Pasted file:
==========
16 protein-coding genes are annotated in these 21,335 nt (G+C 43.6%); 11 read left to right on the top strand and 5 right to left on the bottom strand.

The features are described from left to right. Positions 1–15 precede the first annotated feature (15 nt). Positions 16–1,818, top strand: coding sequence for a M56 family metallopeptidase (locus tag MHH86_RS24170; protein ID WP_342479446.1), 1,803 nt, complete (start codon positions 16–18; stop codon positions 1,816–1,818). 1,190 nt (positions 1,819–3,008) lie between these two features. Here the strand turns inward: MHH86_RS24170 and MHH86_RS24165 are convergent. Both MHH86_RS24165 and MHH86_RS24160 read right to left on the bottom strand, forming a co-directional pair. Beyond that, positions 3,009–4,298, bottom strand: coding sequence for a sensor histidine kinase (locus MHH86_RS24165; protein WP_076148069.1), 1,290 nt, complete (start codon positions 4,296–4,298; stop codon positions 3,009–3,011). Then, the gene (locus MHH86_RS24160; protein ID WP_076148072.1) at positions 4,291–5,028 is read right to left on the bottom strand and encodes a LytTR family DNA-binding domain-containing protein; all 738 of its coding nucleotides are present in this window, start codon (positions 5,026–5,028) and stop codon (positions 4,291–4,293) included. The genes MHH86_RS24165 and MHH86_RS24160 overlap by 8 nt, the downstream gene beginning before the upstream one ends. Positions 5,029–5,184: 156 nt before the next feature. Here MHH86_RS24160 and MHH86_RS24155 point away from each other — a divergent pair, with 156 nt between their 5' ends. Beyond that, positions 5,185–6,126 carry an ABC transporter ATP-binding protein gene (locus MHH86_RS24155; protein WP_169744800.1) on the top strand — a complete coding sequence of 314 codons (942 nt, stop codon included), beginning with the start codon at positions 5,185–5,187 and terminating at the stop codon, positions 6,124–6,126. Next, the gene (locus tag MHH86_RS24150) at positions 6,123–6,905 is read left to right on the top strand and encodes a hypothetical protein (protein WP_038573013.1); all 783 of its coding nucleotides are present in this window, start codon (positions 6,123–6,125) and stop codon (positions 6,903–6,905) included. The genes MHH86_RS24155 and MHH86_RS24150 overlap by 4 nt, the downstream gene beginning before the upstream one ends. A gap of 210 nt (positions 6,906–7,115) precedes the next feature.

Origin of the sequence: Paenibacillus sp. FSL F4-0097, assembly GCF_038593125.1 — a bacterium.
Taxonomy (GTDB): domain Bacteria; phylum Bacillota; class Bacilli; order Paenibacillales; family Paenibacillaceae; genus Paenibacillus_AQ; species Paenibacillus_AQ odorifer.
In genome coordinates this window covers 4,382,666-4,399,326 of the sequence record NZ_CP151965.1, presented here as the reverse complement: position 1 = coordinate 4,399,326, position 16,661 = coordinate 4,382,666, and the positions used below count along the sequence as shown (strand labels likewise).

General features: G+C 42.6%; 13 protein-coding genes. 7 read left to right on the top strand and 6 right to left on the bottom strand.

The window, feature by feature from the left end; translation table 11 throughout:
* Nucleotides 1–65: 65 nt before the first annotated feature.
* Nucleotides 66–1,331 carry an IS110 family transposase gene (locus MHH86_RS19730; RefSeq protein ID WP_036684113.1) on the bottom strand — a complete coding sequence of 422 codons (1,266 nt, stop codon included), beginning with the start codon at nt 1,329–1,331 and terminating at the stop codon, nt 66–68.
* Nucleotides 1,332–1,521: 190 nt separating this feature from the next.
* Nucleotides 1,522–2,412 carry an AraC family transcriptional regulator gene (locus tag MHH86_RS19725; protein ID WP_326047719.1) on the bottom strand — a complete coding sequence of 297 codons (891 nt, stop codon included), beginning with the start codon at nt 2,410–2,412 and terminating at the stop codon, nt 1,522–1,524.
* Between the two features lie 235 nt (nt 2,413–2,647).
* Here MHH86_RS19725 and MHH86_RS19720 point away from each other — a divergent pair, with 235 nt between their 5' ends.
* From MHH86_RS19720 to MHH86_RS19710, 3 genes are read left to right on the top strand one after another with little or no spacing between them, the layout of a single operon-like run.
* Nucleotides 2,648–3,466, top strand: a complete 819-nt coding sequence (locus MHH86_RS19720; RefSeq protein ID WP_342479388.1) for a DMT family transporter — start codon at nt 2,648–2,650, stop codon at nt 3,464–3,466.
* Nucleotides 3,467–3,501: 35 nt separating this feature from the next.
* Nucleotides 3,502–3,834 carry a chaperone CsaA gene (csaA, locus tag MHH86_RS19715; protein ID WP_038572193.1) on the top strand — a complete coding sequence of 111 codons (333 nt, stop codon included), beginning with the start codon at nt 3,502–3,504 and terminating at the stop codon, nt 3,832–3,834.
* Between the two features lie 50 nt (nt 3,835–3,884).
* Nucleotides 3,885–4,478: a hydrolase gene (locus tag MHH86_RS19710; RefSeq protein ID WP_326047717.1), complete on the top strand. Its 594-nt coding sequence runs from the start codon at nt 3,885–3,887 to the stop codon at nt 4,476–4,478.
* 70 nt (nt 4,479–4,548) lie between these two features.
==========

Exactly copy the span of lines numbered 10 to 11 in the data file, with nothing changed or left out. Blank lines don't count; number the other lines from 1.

* Nucleotides 1,332–1,521: 190 nt separating this feature from the next.
* Nucleotides 1,522–2,412 carry an AraC family transcriptional regulator gene (locus tag MHH86_RS19725; protein ID WP_326047719.1) on the bottom strand — a complete coding sequence of 297 codons (891 nt, stop codon included), beginning with the start codon at nt 2,410–2,412 and terminating at the stop codon, nt 1,522–1,524.